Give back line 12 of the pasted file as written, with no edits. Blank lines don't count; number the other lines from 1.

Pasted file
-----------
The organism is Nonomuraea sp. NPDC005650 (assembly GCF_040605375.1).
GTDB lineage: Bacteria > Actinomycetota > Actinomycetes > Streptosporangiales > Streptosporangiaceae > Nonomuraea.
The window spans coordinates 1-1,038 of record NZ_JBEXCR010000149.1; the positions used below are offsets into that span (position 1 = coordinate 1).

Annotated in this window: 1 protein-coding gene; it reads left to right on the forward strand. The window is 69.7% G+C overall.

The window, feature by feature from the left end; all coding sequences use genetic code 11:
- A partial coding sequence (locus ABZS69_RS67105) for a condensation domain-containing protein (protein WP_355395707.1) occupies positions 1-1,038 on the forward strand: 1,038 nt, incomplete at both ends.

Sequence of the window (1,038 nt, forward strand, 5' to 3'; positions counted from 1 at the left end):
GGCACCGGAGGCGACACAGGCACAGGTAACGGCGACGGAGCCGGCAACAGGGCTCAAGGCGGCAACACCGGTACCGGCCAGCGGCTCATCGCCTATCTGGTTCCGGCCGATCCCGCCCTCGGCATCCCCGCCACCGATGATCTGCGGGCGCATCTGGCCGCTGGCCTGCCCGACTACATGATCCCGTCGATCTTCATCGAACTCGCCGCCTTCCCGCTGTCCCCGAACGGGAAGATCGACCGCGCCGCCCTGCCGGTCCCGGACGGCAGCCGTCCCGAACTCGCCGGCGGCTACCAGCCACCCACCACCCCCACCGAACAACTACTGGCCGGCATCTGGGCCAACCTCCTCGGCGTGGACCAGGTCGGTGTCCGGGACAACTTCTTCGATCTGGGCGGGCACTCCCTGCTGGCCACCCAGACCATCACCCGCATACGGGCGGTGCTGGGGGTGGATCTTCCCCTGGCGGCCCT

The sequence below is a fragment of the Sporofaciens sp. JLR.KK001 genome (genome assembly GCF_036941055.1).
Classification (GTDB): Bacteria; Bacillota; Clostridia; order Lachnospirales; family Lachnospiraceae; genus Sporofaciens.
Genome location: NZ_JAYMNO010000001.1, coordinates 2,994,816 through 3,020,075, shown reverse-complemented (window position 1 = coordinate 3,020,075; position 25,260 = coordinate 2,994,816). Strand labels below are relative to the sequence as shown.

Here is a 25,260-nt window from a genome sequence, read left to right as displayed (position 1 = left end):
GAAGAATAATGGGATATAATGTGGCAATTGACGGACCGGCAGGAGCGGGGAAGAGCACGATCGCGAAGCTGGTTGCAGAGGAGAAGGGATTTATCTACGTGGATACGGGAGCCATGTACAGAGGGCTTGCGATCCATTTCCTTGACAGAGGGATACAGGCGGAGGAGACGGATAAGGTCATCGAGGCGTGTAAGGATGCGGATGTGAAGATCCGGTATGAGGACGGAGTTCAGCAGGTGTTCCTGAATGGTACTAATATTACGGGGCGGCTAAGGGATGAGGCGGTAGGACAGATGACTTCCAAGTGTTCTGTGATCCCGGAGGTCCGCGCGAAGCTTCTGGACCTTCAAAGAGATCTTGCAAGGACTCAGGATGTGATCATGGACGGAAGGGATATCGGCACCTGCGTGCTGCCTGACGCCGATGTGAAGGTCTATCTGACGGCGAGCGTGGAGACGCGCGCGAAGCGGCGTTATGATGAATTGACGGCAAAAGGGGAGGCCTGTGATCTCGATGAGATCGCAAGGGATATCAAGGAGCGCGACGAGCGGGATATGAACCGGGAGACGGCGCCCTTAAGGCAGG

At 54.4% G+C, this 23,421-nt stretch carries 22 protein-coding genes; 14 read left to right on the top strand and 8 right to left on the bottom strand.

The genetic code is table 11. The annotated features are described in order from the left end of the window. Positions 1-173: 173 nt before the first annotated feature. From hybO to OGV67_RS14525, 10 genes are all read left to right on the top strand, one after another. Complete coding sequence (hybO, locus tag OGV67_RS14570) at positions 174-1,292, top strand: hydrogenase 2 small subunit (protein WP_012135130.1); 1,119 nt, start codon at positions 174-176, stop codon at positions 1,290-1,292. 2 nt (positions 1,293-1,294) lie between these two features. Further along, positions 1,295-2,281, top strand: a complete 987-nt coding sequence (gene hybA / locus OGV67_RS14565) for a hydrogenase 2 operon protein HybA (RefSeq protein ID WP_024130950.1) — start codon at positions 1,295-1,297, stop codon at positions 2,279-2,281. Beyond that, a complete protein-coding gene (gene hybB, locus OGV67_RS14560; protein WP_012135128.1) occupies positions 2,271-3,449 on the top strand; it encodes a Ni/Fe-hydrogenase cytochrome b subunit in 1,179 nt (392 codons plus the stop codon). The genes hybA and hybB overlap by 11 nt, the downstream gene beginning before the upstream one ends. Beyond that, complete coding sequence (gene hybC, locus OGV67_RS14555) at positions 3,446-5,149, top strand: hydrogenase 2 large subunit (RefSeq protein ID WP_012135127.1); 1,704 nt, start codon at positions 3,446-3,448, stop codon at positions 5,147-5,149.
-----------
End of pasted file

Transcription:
Here is a 25,260-nt window from a genome sequence, read left to right as displayed (position 1 = left end):